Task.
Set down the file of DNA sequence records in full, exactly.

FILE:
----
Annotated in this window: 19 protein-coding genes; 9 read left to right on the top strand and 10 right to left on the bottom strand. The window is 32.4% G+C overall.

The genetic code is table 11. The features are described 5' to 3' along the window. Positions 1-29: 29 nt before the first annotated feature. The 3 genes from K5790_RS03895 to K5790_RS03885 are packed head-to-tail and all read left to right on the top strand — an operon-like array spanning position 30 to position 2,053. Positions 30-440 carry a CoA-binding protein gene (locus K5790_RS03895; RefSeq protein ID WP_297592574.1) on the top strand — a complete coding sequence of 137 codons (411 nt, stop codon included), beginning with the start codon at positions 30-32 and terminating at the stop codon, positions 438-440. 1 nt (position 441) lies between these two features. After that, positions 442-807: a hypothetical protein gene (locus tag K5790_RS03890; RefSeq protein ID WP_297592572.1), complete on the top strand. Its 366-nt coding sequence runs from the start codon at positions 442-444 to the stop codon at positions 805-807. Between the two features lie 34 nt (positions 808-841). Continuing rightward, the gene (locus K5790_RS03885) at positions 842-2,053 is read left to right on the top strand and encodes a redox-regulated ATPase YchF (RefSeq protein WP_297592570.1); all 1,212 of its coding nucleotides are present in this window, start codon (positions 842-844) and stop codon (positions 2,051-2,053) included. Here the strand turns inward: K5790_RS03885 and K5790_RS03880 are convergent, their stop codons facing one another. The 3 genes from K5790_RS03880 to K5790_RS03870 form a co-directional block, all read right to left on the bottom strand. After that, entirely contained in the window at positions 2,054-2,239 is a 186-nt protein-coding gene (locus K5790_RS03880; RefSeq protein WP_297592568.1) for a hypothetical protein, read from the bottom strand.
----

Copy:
Annotated in this window: 19 protein-coding genes; 9 read left to right on the top strand and 10 right to left on the bottom strand. The window is 32.4% G+C overall.

The genetic code is table 11. The features are described 5' to 3' along the window. Positions 1-29: 29 nt before the first annotated feature. The 3 genes from K5790_RS03895 to K5790_RS03885 are packed head-to-tail and all read left to right on the top strand — an operon-like array spanning position 30 to position 2,053. Positions 30-440 carry a CoA-binding protein gene (locus K5790_RS03895; RefSeq protein ID WP_297592574.1) on the top strand — a complete coding sequence of 137 codons (411 nt, stop codon included), beginning with the start codon at positions 30-32 and terminating at the stop codon, positions 438-440. 1 nt (position 441) lies between these two features. After that, positions 442-807: a hypothetical protein gene (locus tag K5790_RS03890; RefSeq protein ID WP_297592572.1), complete on the top strand. Its 366-nt coding sequence runs from the start codon at positions 442-444 to the stop codon at positions 805-807. Between the two features lie 34 nt (positions 808-841). Continuing rightward, the gene (locus K5790_RS03885) at positions 842-2,053 is read left to right on the top strand and encodes a redox-regulated ATPase YchF (RefSeq protein WP_297592570.1); all 1,212 of its coding nucleotides are present in this window, start codon (positions 842-844) and stop codon (positions 2,051-2,053) included. Here the strand turns inward: K5790_RS03885 and K5790_RS03880 are convergent, their stop codons facing one another. The 3 genes from K5790_RS03880 to K5790_RS03870 form a co-directional block, all read right to left on the bottom strand. After that, entirely contained in the window at positions 2,054-2,239 is a 186-nt protein-coding gene (locus K5790_RS03880; RefSeq protein WP_297592568.1) for a hypothetical protein, read from the bottom strand.